Wednesday, July 1, 2015
Worthington residents awoke this morning to the news that Governor Kasich has line item vetoed the TPP reimbursements that the Ohio House, Ohio Senate and Conference Committee had all agreed to. In his veto message, the Governor believes that Worthington has the "capacity" to raise those funds locally and therefore, that money should go to poorer districts.
I have a few thoughts to share. First, the money isn't actually going to poorer districts, it's staying in the state treasury unless appropriated somewhere else.
Second, I've been saying for years that Worthington (Dublin, Hilliard, Olentangy) should not believe that higher state taxes necessarily leads to more aid for the school district. A local levy is the only surefire way to know that your tax dollars are going to your school district. Statewide taxes are always going to be redistributed away from suburban school districts like Worthington.
Third, it's now clear that the phaseout on Tangible Personal Property Tax reimbursements will continue as scheduled until Worthington's entire 10 million dollar annual allocation is eliminated. This has already been accounted for in our forecasting models so it doesn't change the levy timeline, but that doesn't make it any less disappointing. The message from the Kasich administration is that more affluent districts are on their own.
The statewide education groups that we hang out with are going to check into the possibility of a legislative override to the veto. Under Ohio law, it takes 60% of the legislature to override the veto. Since 60% of the legislature voted for these funds in the first place, you would think an override would be easy, but I'm pretty sure that Speaker Rosenberger and President Faber would never embarrass the Governor by allowing the vote.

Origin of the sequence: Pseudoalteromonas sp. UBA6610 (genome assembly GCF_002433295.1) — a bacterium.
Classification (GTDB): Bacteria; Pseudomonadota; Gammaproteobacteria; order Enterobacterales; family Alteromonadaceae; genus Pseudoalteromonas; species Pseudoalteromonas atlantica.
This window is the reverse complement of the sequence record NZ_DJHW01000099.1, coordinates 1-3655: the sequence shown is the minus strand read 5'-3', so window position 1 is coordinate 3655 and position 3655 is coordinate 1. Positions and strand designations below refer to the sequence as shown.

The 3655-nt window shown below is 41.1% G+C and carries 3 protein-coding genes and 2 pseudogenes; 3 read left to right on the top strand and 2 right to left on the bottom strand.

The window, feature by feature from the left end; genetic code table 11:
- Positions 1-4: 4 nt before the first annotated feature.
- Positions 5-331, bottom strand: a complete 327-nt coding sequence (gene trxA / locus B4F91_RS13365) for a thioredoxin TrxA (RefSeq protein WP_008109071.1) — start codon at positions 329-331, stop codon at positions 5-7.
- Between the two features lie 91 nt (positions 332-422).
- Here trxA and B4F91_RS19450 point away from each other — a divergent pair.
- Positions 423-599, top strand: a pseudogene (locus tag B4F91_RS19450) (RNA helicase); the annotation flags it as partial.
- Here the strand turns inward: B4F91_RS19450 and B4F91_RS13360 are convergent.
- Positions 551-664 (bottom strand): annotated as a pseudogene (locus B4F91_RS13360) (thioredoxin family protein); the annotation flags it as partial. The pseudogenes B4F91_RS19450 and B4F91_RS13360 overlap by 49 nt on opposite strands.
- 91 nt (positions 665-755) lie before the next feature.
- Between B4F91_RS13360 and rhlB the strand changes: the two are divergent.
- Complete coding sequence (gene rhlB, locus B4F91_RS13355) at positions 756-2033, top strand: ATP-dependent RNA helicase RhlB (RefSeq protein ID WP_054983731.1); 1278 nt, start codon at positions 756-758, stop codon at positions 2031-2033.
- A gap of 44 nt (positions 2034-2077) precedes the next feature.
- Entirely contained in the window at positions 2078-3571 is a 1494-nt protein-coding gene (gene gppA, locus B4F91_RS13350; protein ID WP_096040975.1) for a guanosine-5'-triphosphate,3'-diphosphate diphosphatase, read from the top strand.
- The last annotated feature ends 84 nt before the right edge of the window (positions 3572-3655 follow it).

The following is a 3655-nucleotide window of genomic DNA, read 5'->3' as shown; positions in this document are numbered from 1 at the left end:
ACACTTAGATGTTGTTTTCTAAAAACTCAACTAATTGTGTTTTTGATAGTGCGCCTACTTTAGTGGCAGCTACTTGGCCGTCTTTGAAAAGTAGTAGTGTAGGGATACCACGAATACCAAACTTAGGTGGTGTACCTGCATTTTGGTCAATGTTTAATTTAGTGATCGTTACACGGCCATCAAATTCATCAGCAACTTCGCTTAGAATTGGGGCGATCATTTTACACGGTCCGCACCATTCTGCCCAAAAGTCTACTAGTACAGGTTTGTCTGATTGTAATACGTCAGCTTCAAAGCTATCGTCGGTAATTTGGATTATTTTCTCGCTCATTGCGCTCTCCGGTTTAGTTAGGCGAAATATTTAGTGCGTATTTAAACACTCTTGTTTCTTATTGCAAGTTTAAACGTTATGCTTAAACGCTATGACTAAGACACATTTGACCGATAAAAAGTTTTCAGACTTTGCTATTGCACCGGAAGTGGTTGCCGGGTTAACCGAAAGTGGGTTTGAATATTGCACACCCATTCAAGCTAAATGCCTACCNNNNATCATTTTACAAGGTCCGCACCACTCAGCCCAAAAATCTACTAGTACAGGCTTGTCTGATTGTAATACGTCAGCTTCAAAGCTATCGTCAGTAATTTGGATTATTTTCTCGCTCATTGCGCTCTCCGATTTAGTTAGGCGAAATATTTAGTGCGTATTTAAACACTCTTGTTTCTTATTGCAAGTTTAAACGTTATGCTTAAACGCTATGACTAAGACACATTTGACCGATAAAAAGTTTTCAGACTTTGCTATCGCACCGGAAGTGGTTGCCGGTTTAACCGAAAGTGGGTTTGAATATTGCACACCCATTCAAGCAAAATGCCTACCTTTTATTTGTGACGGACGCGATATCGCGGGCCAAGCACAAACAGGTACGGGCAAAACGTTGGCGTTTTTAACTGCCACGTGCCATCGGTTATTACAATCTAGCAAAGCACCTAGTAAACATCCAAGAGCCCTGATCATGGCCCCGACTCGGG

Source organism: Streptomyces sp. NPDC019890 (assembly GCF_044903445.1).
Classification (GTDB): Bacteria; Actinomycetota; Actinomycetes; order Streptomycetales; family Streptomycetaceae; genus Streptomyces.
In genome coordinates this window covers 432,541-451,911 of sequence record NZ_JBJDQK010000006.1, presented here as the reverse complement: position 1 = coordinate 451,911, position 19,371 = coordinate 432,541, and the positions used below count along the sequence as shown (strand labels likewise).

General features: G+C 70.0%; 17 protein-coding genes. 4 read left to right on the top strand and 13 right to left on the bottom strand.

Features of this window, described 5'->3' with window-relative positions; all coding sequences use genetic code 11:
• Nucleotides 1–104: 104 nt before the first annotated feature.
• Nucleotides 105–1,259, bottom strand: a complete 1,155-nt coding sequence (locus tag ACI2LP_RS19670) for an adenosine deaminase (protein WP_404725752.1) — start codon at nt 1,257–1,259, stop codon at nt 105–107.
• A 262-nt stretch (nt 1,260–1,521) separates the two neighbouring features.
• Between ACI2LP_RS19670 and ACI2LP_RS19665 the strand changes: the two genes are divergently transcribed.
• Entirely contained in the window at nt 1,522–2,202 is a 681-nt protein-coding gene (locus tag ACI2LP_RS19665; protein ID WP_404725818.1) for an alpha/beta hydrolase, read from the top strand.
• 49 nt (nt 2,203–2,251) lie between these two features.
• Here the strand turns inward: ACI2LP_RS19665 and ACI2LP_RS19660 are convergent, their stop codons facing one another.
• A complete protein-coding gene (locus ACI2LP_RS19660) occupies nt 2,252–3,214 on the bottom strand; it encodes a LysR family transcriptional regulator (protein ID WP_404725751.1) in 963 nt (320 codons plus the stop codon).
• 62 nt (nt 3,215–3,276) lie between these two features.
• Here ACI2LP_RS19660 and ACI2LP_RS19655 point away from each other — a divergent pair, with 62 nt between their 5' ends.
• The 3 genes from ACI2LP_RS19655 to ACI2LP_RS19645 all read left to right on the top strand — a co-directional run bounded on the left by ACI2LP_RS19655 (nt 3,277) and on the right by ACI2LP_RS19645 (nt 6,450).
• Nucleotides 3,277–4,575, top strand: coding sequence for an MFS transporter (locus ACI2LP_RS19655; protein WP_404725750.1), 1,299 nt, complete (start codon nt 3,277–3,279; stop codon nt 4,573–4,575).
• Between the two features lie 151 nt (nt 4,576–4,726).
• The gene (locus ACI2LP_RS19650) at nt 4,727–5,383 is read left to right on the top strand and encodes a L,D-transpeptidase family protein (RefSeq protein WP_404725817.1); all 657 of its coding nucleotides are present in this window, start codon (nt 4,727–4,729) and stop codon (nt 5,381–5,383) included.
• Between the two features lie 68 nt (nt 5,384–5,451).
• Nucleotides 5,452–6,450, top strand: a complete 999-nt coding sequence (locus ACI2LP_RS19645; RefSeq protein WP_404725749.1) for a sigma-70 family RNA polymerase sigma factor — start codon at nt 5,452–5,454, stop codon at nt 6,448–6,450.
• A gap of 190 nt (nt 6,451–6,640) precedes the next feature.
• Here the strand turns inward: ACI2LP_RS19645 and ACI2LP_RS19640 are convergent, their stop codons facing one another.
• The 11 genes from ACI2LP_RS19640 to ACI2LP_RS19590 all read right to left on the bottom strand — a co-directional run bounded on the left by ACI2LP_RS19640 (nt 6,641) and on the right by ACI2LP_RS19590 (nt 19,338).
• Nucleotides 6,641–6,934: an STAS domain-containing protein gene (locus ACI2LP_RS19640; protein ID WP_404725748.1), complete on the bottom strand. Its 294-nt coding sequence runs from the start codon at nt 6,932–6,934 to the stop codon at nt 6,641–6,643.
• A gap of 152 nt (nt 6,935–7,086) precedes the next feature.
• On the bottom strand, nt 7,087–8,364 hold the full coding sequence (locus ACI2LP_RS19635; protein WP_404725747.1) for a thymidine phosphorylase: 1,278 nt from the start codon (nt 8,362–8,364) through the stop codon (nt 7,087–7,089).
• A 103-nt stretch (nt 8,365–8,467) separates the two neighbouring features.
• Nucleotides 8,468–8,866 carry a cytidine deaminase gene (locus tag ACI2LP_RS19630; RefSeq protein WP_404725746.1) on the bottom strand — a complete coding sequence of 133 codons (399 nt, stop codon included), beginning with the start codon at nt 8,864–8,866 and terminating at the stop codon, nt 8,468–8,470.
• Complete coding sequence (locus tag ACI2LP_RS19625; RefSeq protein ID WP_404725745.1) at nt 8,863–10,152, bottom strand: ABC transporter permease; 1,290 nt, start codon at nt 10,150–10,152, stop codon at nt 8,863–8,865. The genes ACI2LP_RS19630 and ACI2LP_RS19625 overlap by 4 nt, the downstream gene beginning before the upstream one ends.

I can't put a dollar figure yet on how much the veto costs us, but as we already accounted for it in the forecast, it won't affect operations or any current budget.
Finally, I'd be remiss to once again not thank State Rep Mike Duffey for ensuring the TPP hold harmless made it into the House version of the budget. The Governor's veto extends to the second year of the biennium, so in "Glass Half Full" mode, it can be correctly stated that Rep. Duffey did manage to secure a few million dollars for us in 2016 that we weren't counting on, and as with all TPP replacement funds, that money will go into the district's contingency fund which is used to delay the next levy.